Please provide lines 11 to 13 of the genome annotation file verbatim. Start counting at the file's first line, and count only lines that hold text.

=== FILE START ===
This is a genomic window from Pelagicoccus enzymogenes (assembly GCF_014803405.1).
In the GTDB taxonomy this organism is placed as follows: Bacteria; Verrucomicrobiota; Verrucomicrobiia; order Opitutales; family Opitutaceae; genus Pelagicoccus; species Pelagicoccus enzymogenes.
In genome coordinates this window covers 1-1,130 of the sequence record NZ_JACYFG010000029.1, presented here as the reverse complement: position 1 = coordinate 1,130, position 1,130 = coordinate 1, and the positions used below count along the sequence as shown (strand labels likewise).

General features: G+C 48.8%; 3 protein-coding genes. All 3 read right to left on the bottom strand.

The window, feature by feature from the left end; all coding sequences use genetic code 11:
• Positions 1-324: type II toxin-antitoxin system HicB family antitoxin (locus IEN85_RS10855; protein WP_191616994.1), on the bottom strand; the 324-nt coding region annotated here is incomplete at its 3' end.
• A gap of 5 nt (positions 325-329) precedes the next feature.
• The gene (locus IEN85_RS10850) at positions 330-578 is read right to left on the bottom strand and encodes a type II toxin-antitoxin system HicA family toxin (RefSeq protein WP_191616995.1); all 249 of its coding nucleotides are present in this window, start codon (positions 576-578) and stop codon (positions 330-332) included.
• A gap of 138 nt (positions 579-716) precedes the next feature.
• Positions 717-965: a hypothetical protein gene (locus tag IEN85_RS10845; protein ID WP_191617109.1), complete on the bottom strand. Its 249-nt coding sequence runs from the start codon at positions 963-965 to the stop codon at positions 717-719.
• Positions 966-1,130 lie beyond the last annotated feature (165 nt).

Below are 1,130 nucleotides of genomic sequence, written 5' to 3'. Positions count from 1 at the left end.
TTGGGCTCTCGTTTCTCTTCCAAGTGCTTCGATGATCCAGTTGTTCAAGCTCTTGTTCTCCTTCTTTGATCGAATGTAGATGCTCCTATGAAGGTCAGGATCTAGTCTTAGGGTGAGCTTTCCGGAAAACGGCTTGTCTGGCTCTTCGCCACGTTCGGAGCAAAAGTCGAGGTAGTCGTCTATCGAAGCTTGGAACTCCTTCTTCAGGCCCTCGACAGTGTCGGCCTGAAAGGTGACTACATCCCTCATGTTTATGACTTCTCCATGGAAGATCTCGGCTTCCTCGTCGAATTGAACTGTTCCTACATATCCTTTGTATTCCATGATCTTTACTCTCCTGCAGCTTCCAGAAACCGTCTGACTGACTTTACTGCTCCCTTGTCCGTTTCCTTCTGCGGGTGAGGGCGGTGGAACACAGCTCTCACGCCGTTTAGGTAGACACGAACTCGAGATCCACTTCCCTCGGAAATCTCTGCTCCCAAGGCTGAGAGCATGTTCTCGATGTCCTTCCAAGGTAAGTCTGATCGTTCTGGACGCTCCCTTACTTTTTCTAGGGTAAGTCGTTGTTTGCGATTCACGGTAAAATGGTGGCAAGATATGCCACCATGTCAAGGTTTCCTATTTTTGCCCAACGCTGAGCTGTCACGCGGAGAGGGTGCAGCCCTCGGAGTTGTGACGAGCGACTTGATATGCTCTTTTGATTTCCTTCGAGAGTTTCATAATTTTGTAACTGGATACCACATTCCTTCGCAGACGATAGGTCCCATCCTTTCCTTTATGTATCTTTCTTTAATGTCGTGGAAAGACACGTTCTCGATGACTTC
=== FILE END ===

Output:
• Positions 966-1,130 lie beyond the last annotated feature (165 nt).

Below are 1,130 nucleotides of genomic sequence, written 5' to 3'. Positions count from 1 at the left end.
TTGGGCTCTCGTTTCTCTTCCAAGTGCTTCGATGATCCAGTTGTTCAAGCTCTTGTTCTCCTTCTTTGATCGAATGTAGATGCTCCTATGAAGGTCAGGATCTAGTCTTAGGGTGAGCTTTCCGGAAAACGGCTTGTCTGGCTCTTCGCCACGTTCGGAGCAAAAGTCGAGGTAGTCGTCTATCGAAGCTTGGAACTCCTTCTTCAGGCCCTCGACAGTGTCGGCCTGAAAGGTGACTACATCCCTCATGTTTATGACTTCTCCATGGAAGATCTCGGCTTCCTCGTCGAATTGAACTGTTCCTACATATCCTTTGTATTCCATGATCTTTACTCTCCTGCAGCTTCCAGAAACCGTCTGACTGACTTTACTGCTCCCTTGTCCGTTTCCTTCTGCGGGTGAGGGCGGTGGAACACAGCTCTCACGCCGTTTAGGTAGACACGAACTCGAGATCCACTTCCCTCGGAAATCTCTGCTCCCAAGGCTGAGAGCATGTTCTCGATGTCCTTCCAAGGTAAGTCTGATCGTTCTGGACGCTCCCTTACTTTTTCTAGGGTAAGTCGTTGTTTGCGATTCACGGTAAAATGGTGGCAAGATATGCCACCATGTCAAGGTTTCCTATTTTTGCCCAACGCTGAGCTGTCACGCGGAGAGGGTGCAGCCCTCGGAGTTGTGACGAGCGACTTGATATGCTCTTTTGATTTCCTTCGAGAGTTTCATAATTTTGTAACTGGATACCACATTCCTTCGCAGACGATAGGTCCCATCCTTTCCTTTATGTATCTTTCTTTAATGTCGTGGAAAGACACGTTCTCGATGACTTC